Pohjois-Suomen varhaissosialismi : sen leviäminen ja sosialistisen perinteen synty noin vuosina 1900-1910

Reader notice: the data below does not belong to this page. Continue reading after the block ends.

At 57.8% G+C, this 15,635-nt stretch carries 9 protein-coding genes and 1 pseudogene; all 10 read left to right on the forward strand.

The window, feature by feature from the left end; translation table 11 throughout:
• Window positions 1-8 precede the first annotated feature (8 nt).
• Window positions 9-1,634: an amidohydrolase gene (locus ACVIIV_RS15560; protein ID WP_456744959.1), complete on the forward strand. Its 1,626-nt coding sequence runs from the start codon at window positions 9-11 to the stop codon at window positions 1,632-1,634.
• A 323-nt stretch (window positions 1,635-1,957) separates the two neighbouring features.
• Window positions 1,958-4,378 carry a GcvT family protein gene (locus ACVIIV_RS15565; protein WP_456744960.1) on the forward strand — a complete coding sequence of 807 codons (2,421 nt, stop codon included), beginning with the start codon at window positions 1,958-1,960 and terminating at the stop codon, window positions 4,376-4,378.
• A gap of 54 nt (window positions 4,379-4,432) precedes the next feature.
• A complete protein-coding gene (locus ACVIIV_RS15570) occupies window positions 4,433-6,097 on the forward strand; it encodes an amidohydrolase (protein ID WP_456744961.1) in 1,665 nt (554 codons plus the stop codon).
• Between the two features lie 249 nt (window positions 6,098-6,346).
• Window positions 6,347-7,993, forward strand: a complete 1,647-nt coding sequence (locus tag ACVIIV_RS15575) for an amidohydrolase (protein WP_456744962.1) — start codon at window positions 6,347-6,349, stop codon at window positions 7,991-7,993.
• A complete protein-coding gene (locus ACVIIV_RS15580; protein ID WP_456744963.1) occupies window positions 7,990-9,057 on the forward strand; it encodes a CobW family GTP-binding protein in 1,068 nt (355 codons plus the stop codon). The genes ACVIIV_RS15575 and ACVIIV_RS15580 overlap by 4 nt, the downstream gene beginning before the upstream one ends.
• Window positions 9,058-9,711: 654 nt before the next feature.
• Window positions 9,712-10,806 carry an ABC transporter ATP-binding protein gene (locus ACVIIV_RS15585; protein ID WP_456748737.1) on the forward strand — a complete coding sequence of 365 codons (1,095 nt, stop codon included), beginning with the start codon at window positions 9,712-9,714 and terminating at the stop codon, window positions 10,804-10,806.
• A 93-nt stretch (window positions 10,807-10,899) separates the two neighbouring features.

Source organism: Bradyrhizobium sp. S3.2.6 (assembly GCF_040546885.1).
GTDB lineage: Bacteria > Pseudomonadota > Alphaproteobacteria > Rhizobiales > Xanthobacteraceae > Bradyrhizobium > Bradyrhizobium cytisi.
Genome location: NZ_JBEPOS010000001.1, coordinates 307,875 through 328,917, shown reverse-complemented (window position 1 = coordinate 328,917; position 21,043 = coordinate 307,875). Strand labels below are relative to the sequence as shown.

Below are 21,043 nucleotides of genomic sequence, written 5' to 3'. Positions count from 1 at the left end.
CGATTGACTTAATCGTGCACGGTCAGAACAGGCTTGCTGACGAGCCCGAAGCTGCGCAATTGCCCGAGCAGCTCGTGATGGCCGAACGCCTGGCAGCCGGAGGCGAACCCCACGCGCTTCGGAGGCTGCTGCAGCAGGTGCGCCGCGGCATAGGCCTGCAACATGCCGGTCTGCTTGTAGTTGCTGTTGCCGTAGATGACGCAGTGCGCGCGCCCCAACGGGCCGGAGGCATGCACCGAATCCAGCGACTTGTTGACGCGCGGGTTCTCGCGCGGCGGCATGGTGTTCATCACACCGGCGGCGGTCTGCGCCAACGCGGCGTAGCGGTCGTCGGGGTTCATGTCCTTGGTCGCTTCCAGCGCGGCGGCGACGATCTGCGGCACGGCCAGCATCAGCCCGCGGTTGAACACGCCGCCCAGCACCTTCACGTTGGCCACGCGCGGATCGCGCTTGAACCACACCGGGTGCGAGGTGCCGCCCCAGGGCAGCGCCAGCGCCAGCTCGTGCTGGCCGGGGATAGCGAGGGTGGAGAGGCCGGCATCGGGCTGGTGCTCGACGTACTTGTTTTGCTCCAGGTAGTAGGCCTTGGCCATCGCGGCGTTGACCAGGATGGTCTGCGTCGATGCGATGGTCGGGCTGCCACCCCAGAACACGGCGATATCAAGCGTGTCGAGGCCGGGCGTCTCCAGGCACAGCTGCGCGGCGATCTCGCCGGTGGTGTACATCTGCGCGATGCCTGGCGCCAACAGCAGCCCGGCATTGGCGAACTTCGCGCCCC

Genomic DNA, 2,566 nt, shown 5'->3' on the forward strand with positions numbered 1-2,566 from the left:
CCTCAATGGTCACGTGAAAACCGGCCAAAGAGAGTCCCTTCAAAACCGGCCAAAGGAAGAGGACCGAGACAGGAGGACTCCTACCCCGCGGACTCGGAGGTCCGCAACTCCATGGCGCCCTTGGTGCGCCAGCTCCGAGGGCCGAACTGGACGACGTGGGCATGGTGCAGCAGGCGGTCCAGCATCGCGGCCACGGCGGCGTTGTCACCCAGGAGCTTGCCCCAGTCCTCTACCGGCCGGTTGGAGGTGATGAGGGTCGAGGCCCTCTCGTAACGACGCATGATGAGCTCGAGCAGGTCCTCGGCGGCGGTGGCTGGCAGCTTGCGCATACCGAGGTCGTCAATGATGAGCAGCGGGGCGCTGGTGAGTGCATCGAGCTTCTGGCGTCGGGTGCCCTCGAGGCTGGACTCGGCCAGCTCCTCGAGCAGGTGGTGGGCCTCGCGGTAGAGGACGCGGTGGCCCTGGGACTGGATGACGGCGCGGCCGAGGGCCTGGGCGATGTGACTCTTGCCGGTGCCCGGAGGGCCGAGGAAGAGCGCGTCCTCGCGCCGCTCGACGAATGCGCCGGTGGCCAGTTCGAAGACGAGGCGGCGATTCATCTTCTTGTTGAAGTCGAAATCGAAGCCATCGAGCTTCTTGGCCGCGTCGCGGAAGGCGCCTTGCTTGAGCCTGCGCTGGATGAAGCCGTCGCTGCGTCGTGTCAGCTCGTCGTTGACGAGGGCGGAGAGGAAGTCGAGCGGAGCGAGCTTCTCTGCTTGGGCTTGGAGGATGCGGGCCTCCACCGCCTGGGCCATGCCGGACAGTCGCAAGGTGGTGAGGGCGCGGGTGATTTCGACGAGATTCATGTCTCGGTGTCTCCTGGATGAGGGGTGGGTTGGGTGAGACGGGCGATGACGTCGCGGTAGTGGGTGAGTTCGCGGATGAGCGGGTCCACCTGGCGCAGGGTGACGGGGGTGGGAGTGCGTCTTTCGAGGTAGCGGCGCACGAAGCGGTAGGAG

This study is centered around the early socialism in Northern Finland, the way it spread around, what its chances of gaining popularity were, and how regional differences developed 1900-1910. The earliest Workers' Associations in the region emerged in the 1880s. They did not attain a socialist character until 1903. Socialism did reach the cities in Northern Finland before the Great Strike, but not the countryside until the Great Strike of 1905 and after. The Great Strike became the divider between socialist and non-socialist parties. The antagonism of the Great Strike divided the socialists and the bourgeois further. Localized violence emerged (Kemi). The strike movement was the most vehement in Southern Lapland - e.g. in Kemi and its surroundings and in the logging and floating sites in Kuolajarvi - where strikes occurred repeatedly and continued on during the year 1906. Workers' Associations were mostly established in cities, in the sawmill etc. industrial population centers, in the strong agriculturally based townships surrounding Oulu, and along the railroads and timber floating channels. Oulu, Kemi, and Kajaani became the centers for educational and propaganda work, from which the work was directed towards the countryside as well. The party organ for the Social Democrats, Kansan Tahto (founded in Oulu 1906), received its broadest circulation in these industrial regions; partially also among farm and timber workers. Socialist agitation was aggressive until 1906. The movement ran into religious and nonsocialist obstacles. Kansan Tahto fell into the hands of moderate Social Democrats, and Oulu became the center for peaceful socialist work. Pronounced rebellious spirit continued to occupy Kemi and the Kemijoki-area, where socialism was pitted against the timber company Kemi. Strike movements, that used mobile, out-of-Province socialists, became the objects of abuse for non-socialist press, the Laestadian movement, and the non-socialist parties. Socialism ended up on the defensive, and from 1908 onwards it began to lose the ground it had already gained, thus not being able to expand anymore. The Workers' Associations experienced losses in membership, and many of the Associations vanished. Socialist radicalism did not receive support in the countryside. In these areas the so-called Old Finns (vanhasuomalaiset) and the Agrarian Party had the upper hand. Of the religious movements, the so-called Old Laestadian movement (vanhalestadiolaisuus) was the most active and the most negative towards socialism because of its atheist nature. Socialism was seen as a disruptive element in the peasant society; therefore, the Old Laestadian movement led by peasant laymen readily supported the non-socialist parties. The Revivalist movement (herännäisyys) also acted in a restrictive manner towards socialist expansion in the surroundings of Oulu and in Ostrobothnia. In the parliamentary elections of 1907, 1908 and 1910 socialism received its strongest backing at the coast, the cities, the agriculturally based regions surrounding Oulu, northern timber gangs, and in Kajaani and its surroundings. The backing for socialism was therefore based on industrial, farm, and timber labor. The strongholds for socialism consisted of the Workers' Associations, and the occupationally and politically organized people within them. The strongest non-socialist region was Koillismaa, in which the non-socialist parties and the Old Laestadians cooperated the closest. Statistical measurements support the image presented above. Socialism achieved its most positive correlations with industrial and construction workers, traffic etc. other occupational groups, and with people lacking occupation and unskilled workers. The non-socialist parties received their backing from the upper classes, and from the agrarian - especially landowners - population. Vagrants and other unprotected people oriented themselves with the socialists. Socialism fed on the defects of the society. ...
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